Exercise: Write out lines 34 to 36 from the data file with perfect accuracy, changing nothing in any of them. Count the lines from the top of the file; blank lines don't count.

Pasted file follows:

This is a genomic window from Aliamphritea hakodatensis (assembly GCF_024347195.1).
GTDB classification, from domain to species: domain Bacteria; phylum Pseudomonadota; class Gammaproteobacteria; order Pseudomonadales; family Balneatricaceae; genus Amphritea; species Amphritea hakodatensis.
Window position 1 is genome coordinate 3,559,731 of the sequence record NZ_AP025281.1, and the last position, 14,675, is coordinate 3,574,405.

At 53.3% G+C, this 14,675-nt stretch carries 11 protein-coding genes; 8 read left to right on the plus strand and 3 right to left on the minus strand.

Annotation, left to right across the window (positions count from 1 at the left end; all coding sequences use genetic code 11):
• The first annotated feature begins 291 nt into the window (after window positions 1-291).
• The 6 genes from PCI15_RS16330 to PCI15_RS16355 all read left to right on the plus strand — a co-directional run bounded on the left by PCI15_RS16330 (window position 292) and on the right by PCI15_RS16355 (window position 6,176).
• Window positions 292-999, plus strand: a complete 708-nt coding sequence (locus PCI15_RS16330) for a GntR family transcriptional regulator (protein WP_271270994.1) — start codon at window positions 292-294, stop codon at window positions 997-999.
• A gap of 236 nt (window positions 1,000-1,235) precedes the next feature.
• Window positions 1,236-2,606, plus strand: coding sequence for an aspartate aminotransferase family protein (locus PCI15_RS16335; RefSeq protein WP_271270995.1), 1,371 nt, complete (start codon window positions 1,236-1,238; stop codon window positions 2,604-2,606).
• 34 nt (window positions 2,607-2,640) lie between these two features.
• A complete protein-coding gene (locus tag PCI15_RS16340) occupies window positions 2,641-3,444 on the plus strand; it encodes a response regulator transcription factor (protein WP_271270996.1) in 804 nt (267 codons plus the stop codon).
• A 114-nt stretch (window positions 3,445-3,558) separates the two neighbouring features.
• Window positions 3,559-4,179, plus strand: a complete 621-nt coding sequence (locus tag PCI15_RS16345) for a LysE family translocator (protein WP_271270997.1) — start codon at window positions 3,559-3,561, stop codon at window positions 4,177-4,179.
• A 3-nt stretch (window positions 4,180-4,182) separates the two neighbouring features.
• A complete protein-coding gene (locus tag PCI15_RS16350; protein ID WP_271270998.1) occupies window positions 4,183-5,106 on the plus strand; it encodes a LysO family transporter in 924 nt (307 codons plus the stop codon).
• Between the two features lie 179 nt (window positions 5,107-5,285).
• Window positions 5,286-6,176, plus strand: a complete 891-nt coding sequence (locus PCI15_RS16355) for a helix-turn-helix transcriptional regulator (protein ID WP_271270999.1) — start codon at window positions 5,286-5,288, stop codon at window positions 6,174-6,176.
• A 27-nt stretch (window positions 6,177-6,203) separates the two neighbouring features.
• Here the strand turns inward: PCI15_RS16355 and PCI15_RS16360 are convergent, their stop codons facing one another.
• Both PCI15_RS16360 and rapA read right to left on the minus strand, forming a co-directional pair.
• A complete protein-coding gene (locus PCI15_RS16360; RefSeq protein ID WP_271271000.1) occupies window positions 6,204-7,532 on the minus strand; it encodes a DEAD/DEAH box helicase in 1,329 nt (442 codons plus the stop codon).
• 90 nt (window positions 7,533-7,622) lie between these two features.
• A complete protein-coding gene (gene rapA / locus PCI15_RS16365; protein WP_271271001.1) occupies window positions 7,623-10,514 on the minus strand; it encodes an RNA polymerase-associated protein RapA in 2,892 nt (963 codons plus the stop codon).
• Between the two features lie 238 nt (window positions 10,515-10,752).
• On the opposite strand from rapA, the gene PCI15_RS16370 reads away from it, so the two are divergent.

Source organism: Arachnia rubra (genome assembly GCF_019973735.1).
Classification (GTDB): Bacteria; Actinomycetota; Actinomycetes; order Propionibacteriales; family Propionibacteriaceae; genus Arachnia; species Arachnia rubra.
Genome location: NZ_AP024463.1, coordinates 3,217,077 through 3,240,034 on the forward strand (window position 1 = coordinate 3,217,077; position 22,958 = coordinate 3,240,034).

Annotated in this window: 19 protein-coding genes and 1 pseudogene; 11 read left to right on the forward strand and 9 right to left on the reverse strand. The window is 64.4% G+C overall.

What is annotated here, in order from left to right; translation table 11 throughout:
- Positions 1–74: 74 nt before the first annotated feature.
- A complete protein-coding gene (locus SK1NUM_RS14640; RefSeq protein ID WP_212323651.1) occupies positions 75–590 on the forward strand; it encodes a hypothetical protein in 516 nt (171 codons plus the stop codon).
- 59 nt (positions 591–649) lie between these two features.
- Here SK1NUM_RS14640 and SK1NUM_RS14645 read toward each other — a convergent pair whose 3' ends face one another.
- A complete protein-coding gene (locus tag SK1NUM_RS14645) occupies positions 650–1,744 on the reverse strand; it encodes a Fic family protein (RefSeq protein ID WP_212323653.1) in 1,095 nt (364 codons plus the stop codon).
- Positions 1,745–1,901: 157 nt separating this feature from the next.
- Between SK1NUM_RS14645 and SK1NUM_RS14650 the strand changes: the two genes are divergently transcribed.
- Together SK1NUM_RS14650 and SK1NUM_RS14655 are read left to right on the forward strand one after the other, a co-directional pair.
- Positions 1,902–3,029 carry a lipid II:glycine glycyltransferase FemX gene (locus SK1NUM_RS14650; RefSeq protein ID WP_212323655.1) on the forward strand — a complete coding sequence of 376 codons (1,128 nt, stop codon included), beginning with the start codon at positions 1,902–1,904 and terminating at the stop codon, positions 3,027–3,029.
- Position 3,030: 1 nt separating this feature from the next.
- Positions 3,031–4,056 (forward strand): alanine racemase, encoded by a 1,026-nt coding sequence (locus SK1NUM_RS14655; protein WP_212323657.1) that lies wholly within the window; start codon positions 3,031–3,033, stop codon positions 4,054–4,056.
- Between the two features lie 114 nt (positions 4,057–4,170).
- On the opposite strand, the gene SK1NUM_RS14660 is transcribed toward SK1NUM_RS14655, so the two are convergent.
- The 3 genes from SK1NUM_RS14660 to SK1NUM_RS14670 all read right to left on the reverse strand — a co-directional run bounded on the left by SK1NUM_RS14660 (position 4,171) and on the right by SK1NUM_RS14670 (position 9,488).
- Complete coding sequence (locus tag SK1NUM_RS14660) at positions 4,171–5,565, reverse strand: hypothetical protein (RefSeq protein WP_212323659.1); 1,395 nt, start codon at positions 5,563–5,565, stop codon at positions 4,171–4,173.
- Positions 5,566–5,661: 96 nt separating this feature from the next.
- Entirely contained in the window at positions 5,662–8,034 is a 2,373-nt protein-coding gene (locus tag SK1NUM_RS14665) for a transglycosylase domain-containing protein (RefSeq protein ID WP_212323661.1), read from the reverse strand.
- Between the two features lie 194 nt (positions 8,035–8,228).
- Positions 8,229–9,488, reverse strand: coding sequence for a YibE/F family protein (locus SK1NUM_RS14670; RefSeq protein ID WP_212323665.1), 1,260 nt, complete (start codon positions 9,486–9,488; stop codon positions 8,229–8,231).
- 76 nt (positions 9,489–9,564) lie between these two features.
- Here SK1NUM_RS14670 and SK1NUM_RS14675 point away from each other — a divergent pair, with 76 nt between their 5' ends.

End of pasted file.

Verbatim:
- 59 nt (positions 591–649) lie between these two features.
- Here SK1NUM_RS14640 and SK1NUM_RS14645 read toward each other — a convergent pair whose 3' ends face one another.
- A complete protein-coding gene (locus tag SK1NUM_RS14645) occupies positions 650–1,744 on the reverse strand; it encodes a Fic family protein (RefSeq protein ID WP_212323653.1) in 1,095 nt (364 codons plus the stop codon).